Operation Palaiologos was a large-scale operation in 1978, involving a large number of NATO and Warsaw Pact troops and units against the BETA advance originating from the Minsk Hive so as to prevent the BETA from attacking the densely-populated Central Europe region.
In 1976, the construction of H05, the Minsk Hive, presented a major strategic threat to Soviet Byelorussia and all of Europe as a staging point for BETA advance. This development locked NATO command into two viable options, splitting the top brass into two distinct camps of thought; whether to launch an all-out nuclear attack on the burgeoning Minsk Hive before it could fully mature, or to conserve their battle strength for future defensive battles. The top brass in favor of nuclear attack presented the Athabasca Incident as a prime example of swift action against a BETA Hive, while those who preferred a defensive strategy opted to push forth with a offensive using conventional military forces, pointing to the ongoing situation in Asia where nuclear weapons proved to be an almost negligible counter against the BETA advance, while simultaneously depriving the human defenders of more living space.
In the end, in order to solidify their position, NATO advocates of the defensive strategy approached Soviet officials, who were vehemently opposed to the use of nuclear weapons in the regions surrounding Moscow. The Warsaw Pact, pressured by the Soviet Union regarding strategic defence matters, as well as the construction of the Minsk Hive, agreed to a joint operation with NATO forces for a conventional assault on the Minsk Hive.
Both NATO and Warsaw Pact forces approached the Minsk Hive in a pincer attack, matching the BETA in a war of attrition as the NATO/Warsaw forces pushed the BETA back. The area around the Minsk Hive was surrounded within two months' of hard fighting, allowing the combined NATO/Warsaw forces to lay siege to the Hive and attempt to enter and capture it; however, all attempts were met with abysmal failure, including the deployment of the Soviet Army's 43rd Tactical Armored Division Volk Regiment in a daring Hive infiltration assault operation. Usage of nuclear weapons were denied; the leadership of the operation wanted to capture the Hive intact.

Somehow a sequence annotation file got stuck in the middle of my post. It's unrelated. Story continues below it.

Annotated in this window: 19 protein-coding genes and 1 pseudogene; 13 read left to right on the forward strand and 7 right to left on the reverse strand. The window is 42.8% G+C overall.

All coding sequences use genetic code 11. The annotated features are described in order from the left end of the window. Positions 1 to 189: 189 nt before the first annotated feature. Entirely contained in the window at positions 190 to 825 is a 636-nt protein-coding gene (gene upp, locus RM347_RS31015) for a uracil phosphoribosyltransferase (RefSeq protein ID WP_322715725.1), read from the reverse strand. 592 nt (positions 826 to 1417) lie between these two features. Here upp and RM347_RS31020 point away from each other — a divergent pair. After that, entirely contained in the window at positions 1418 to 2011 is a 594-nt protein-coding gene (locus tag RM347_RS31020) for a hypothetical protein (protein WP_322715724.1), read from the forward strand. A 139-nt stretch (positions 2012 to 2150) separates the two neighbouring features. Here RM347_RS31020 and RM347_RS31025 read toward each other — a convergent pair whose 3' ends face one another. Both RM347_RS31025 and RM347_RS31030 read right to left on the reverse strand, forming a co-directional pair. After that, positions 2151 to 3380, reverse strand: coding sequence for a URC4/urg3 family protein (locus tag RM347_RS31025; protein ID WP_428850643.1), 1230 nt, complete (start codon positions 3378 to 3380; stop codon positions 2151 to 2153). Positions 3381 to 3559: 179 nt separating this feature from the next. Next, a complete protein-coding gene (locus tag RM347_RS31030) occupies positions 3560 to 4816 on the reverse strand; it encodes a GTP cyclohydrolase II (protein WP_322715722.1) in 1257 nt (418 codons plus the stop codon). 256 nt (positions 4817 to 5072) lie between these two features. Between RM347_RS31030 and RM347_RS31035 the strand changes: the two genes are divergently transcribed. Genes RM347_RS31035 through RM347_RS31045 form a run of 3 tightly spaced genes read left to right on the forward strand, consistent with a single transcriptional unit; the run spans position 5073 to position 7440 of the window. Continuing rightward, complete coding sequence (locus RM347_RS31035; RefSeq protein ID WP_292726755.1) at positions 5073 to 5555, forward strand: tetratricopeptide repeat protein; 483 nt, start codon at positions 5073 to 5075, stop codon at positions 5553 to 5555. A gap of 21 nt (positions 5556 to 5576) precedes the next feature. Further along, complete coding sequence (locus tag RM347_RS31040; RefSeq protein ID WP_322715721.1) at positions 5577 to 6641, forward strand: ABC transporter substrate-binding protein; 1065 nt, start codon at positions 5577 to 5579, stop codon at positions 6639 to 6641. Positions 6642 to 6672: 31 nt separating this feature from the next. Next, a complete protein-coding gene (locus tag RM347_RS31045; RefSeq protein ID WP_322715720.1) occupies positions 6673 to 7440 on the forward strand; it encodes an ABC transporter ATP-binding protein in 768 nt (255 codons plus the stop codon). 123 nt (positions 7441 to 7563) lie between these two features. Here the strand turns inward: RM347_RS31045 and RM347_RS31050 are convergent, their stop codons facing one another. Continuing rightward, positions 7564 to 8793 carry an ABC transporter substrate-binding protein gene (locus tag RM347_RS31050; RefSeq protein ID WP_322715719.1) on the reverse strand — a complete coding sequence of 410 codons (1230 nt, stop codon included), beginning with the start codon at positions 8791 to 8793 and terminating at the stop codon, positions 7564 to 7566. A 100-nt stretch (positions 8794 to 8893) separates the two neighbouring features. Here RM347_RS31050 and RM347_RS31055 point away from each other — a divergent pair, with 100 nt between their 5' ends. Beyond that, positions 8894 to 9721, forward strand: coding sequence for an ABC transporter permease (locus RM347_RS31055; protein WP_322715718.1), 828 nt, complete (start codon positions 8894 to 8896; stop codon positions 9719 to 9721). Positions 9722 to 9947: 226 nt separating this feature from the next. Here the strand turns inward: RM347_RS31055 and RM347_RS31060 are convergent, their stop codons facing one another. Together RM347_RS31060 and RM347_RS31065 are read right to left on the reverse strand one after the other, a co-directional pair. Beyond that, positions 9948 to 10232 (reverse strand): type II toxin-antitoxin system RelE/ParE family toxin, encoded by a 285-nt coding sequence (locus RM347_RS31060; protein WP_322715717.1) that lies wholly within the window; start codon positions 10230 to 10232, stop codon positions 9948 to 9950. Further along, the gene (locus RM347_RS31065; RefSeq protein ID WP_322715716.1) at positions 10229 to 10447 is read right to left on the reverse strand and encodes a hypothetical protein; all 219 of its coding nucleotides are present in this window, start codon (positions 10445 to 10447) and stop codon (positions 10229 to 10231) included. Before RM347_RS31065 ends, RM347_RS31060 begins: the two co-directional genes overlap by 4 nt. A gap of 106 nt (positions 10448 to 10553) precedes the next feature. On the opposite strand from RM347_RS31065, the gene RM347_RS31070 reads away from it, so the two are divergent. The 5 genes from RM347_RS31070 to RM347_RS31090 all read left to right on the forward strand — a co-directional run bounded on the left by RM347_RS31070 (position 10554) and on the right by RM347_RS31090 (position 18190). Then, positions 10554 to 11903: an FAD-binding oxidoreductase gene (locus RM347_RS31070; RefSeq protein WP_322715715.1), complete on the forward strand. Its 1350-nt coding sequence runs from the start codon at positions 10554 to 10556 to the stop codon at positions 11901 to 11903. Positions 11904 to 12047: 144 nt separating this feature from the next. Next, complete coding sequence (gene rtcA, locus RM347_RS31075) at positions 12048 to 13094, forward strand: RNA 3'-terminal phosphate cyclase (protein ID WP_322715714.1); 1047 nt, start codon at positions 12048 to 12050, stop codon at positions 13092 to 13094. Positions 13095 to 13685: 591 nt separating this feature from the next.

A total of 14 pilots from Volk Regiment survived the infiltration attempt to return to the surface with data on the Hive interior. Contact with the regiment was lost after three and a half hours; shortly thereafter, a massive surge of BETA emerged from within the Minsk Hive, annihilating the NATO/Warsaw units laying siege to the Hive, thereby cementing the failure of the operation.
The failure to contain the BETA at Minsk cut directly into human strategic control of the Eurasian continent; while the Soviet Union retreated east, the remaining Warsaw Pact nations of Central Europe were forced west with their NATO counterparts, cutting them off from their parent organization. This rift in the defence line opened up a path for the BETA to overrun Central Europe, eventually resulting in almost the entirety of Eurasia being overtaken by BETA influence over the next two decades.
Despite the dire situation, the data obtained by the Volk Regiment was successfully retrieved and preserved by the retreating forces. This data, henceforth named the Volk Data after the unit that made possible its compilation, would serve as the primary data source for all counter-BETA Hive intelligence and operational planning for future Hive infiltration attempts for almost the next 25 years. TSF combat data gathered in Operation Palaiologos would also be eventually put to good use in shaping TSF design from a preference for armor to mobility-based tactics, with ground-up application beginning with the F-15 Eagle.
- The operation is named after the Palaiologos, the longest-lived but last ruling dynasty of the Byzantine Empire (Eastern Roman Empire) which ruled 1259-1453.